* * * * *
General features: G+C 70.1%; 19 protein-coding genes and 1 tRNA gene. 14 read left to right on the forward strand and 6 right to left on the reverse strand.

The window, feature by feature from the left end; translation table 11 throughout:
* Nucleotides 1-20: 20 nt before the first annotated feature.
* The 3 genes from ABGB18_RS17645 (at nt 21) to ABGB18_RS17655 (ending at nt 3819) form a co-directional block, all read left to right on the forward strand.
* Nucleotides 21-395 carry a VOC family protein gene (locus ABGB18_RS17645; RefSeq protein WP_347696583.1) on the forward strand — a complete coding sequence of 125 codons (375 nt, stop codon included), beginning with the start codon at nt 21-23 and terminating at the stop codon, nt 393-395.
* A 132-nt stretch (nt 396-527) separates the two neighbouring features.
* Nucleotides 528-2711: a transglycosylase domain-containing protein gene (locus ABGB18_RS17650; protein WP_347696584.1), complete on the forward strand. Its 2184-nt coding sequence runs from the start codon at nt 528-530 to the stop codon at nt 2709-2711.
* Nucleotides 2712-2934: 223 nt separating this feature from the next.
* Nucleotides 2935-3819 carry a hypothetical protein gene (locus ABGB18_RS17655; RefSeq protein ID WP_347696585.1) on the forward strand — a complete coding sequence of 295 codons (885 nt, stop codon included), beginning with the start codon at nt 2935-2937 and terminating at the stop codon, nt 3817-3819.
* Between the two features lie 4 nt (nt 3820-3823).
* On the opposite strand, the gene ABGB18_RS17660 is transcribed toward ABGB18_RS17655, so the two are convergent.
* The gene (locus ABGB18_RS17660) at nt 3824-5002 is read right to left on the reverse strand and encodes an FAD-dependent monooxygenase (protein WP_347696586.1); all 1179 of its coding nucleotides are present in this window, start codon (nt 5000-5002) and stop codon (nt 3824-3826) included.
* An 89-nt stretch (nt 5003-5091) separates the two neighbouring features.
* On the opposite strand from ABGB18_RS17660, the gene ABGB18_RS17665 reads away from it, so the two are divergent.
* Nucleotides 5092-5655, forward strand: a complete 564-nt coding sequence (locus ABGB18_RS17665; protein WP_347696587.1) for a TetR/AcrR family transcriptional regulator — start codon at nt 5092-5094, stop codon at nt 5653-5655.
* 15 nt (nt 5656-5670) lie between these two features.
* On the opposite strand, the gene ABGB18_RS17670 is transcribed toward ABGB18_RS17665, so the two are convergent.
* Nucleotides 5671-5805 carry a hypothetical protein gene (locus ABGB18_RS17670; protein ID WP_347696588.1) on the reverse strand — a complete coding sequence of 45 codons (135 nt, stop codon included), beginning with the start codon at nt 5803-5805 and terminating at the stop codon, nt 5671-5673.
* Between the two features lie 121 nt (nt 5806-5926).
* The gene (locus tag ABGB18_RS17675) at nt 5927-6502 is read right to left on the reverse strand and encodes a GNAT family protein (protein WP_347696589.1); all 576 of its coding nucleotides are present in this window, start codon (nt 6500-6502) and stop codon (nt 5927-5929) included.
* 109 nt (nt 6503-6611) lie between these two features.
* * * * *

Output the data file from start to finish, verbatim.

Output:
General features: G+C 70.1%; 19 protein-coding genes and 1 tRNA gene. 14 read left to right on the forward strand and 6 right to left on the reverse strand.

The window, feature by feature from the left end; translation table 11 throughout:
* Nucleotides 1-20: 20 nt before the first annotated feature.
* The 3 genes from ABGB18_RS17645 (at nt 21) to ABGB18_RS17655 (ending at nt 3819) form a co-directional block, all read left to right on the forward strand.
* Nucleotides 21-395 carry a VOC family protein gene (locus ABGB18_RS17645; RefSeq protein WP_347696583.1) on the forward strand — a complete coding sequence of 125 codons (375 nt, stop codon included), beginning with the start codon at nt 21-23 and terminating at the stop codon, nt 393-395.
* A 132-nt stretch (nt 396-527) separates the two neighbouring features.
* Nucleotides 528-2711: a transglycosylase domain-containing protein gene (locus ABGB18_RS17650; protein WP_347696584.1), complete on the forward strand. Its 2184-nt coding sequence runs from the start codon at nt 528-530 to the stop codon at nt 2709-2711.
* Nucleotides 2712-2934: 223 nt separating this feature from the next.
* Nucleotides 2935-3819 carry a hypothetical protein gene (locus ABGB18_RS17655; RefSeq protein ID WP_347696585.1) on the forward strand — a complete coding sequence of 295 codons (885 nt, stop codon included), beginning with the start codon at nt 2935-2937 and terminating at the stop codon, nt 3817-3819.
* Between the two features lie 4 nt (nt 3820-3823).
* On the opposite strand, the gene ABGB18_RS17660 is transcribed toward ABGB18_RS17655, so the two are convergent.
* The gene (locus ABGB18_RS17660) at nt 3824-5002 is read right to left on the reverse strand and encodes an FAD-dependent monooxygenase (protein WP_347696586.1); all 1179 of its coding nucleotides are present in this window, start codon (nt 5000-5002) and stop codon (nt 3824-3826) included.
* An 89-nt stretch (nt 5003-5091) separates the two neighbouring features.
* On the opposite strand from ABGB18_RS17660, the gene ABGB18_RS17665 reads away from it, so the two are divergent.
* Nucleotides 5092-5655, forward strand: a complete 564-nt coding sequence (locus ABGB18_RS17665; protein WP_347696587.1) for a TetR/AcrR family transcriptional regulator — start codon at nt 5092-5094, stop codon at nt 5653-5655.
* 15 nt (nt 5656-5670) lie between these two features.
* On the opposite strand, the gene ABGB18_RS17670 is transcribed toward ABGB18_RS17665, so the two are convergent.
* Nucleotides 5671-5805 carry a hypothetical protein gene (locus ABGB18_RS17670; protein ID WP_347696588.1) on the reverse strand — a complete coding sequence of 45 codons (135 nt, stop codon included), beginning with the start codon at nt 5803-5805 and terminating at the stop codon, nt 5671-5673.
* Between the two features lie 121 nt (nt 5806-5926).
* The gene (locus tag ABGB18_RS17675) at nt 5927-6502 is read right to left on the reverse strand and encodes a GNAT family protein (protein WP_347696589.1); all 576 of its coding nucleotides are present in this window, start codon (nt 6500-6502) and stop codon (nt 5927-5929) included.
* 109 nt (nt 6503-6611) lie between these two features.